Hugh Mose, general manager of the Centre Area Transportation Authority (CATA) in State College, Pa., says his board made the development of the "next generation" of leadership a priority. "As a result, we have restructured our Transportation and Administration departments to create two assistant positions, with the goal of providing the opportunity for two junior members of the staff to be groomed for advancement," he says. "We have succeeded in getting two very talented young women into these positions."
But the agency has not developed a clear succession path for Mose's position. "The problem is that our other senior management positions are filled with people older than I am," says Mose, who's 57.
An immediate drop-off?
Should the chief executive decide to leave the organization, transit agencies that have a succession plan in place will likely not suffer as many ill effects as those that don’t. But few transit executives believe that their departure would result in a steep drop-off. That may be a result of their modesty more than anything else.
Three years ago, CATA restructured its organization chart to create an assistant general manager position, but has not had the funding to fill it. In the meantime, Mose is optimistic that he could be replaced if necessary. "If I were to 'get hit by a bus,' I am certain that our senior management team could keep things together until the board could recruit someone to fill my position," he says.
Larry Salci, president and CEO of the Bi-State Development Agency in St. Louis, says two senior managers are being groomed for his position as part of a five-year succession plan installed in 2003, but still require a few more years of seasoning. “One of the two potential future candidates might be able to step in and manage the agency today,” he says, “but not without a lot of support from the Board of Commissioners and a recognition of additional time to develop strengths in areas of inexperience.”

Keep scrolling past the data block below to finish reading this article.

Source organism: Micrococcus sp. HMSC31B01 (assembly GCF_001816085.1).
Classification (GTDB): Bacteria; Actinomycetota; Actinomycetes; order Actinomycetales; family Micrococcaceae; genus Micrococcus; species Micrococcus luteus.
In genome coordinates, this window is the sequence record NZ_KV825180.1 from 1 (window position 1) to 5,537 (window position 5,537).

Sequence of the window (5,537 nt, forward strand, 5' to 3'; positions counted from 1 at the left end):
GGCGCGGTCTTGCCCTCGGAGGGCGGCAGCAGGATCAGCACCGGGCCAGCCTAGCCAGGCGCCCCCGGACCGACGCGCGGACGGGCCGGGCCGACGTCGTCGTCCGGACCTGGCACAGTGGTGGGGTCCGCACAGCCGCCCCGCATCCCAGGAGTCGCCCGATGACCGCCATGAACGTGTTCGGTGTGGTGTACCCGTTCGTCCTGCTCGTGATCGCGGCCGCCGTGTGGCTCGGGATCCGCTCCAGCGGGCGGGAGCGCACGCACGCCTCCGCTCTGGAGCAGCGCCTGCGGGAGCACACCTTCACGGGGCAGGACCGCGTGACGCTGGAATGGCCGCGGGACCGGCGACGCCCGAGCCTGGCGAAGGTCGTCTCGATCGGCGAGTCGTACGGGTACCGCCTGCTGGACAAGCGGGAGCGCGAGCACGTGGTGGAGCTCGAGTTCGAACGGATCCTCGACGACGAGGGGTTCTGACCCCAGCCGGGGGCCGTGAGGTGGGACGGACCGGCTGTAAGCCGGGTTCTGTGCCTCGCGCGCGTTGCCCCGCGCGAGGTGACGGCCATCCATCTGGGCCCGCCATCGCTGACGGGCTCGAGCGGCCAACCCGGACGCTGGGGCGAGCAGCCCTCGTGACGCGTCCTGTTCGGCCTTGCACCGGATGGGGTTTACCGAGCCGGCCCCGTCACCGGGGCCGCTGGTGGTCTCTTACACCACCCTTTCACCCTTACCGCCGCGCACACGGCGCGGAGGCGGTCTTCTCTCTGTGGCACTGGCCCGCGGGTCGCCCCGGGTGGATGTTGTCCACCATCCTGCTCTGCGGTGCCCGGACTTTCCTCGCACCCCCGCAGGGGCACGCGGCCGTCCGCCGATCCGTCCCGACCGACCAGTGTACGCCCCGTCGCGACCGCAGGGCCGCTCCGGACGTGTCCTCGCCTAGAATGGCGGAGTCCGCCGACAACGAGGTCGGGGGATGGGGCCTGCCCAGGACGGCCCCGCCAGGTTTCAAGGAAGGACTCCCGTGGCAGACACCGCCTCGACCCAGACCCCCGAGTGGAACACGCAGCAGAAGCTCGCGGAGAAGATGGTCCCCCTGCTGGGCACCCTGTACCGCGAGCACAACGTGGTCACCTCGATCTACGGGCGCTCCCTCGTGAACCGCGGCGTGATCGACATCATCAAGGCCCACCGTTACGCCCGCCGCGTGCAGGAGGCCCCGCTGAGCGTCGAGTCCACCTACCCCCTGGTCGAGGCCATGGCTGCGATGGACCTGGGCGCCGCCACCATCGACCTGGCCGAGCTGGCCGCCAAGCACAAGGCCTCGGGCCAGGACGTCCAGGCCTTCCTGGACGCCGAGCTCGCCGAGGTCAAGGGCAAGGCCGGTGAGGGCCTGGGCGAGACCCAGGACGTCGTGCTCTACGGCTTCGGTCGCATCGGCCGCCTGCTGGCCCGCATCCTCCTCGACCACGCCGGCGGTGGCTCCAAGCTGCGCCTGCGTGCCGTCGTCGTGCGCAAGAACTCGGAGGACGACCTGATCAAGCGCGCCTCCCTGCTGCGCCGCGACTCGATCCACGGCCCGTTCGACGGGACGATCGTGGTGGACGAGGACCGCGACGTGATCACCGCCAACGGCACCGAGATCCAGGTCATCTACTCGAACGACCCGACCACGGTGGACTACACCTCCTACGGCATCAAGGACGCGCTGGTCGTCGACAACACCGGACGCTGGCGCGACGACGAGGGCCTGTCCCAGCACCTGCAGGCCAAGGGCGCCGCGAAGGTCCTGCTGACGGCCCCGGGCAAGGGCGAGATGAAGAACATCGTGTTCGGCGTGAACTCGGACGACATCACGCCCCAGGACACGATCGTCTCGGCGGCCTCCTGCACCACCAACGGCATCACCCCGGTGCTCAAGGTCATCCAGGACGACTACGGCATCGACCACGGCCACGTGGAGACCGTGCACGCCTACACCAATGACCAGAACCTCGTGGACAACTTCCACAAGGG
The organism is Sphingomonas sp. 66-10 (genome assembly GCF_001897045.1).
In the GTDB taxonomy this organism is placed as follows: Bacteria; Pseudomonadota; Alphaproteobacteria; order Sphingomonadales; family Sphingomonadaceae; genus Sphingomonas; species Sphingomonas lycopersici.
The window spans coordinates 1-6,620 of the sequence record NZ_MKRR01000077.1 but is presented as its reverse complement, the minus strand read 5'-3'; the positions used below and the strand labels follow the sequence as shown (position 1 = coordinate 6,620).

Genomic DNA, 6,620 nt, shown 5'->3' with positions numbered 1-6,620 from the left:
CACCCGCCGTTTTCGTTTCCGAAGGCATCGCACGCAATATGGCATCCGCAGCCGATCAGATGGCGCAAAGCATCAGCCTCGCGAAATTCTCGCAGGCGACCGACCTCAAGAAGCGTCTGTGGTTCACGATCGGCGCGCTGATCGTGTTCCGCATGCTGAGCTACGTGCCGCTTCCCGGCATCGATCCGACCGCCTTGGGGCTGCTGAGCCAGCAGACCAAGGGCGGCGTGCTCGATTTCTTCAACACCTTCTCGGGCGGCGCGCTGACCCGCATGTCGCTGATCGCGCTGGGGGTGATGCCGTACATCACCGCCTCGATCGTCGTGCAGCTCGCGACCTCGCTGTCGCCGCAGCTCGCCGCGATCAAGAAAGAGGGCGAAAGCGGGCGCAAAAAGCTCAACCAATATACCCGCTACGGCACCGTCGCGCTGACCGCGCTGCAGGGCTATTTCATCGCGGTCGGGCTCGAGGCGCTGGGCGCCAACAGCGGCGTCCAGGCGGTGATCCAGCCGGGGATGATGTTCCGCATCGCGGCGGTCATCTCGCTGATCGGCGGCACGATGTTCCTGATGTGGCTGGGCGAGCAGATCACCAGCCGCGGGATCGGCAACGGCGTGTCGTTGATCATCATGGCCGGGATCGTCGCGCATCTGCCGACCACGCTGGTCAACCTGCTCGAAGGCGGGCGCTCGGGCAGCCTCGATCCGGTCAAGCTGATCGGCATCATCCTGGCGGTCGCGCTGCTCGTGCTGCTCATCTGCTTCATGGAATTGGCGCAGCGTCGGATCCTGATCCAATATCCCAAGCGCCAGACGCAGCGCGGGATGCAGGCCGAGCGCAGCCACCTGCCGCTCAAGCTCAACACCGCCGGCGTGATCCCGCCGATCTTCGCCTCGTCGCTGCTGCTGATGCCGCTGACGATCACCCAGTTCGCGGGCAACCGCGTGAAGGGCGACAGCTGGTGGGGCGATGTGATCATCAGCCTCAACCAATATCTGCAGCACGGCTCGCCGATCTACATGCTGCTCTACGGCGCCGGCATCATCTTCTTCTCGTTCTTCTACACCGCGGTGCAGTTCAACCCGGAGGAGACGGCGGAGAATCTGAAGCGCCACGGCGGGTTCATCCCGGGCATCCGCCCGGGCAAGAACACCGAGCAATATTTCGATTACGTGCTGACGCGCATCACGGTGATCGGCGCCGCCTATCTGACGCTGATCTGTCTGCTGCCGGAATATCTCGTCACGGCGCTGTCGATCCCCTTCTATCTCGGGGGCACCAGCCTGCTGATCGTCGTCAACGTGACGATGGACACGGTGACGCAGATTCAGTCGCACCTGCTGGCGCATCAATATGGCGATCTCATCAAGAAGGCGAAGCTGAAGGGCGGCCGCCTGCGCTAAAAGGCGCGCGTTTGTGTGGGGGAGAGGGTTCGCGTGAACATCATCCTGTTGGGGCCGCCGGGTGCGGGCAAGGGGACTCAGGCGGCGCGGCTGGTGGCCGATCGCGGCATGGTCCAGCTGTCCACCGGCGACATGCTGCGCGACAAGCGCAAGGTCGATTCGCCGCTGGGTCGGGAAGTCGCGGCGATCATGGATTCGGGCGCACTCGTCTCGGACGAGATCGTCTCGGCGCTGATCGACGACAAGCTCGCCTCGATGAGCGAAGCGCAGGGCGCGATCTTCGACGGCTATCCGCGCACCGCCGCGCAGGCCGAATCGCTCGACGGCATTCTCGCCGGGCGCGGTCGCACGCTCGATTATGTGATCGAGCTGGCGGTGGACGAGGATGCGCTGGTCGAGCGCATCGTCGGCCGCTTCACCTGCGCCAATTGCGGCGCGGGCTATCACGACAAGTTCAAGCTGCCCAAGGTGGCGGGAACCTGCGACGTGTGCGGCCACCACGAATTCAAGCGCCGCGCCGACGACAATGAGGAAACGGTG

Likewise, O’Keefe believes that the City of Santa Clarita would fare adequately after he leaves. “However, the wealth of knowledge and skills that current transit leaders have is remarkable and, in many respects, will be irreplaceable,” he says.
Cunningham is confident his eventual departure will not cause any transit tumult in Culver City. “We have a highly talented team in place,” he says. “My role is to get out of their way and let them do their jobs. In that manner, I hope to give them the tools to be confident and able to make decisions. If I left tomorrow, they would be ready to keep everything moving forward.”
Infusing new blood
Larry Jackson, president and CEO of Long Beach Transit in California, has been with the agency for more than 30 years and has seen many talented managers leave his agency for top positions at other agencies — which he finds satisfying. That’s because he believes in creating a corporate culture that encourages the development of “rising stars.”
“Our organization allows risk and lets people make mistakes,” Jackson says. “We look for people who want to take on new challenges and opportunities.”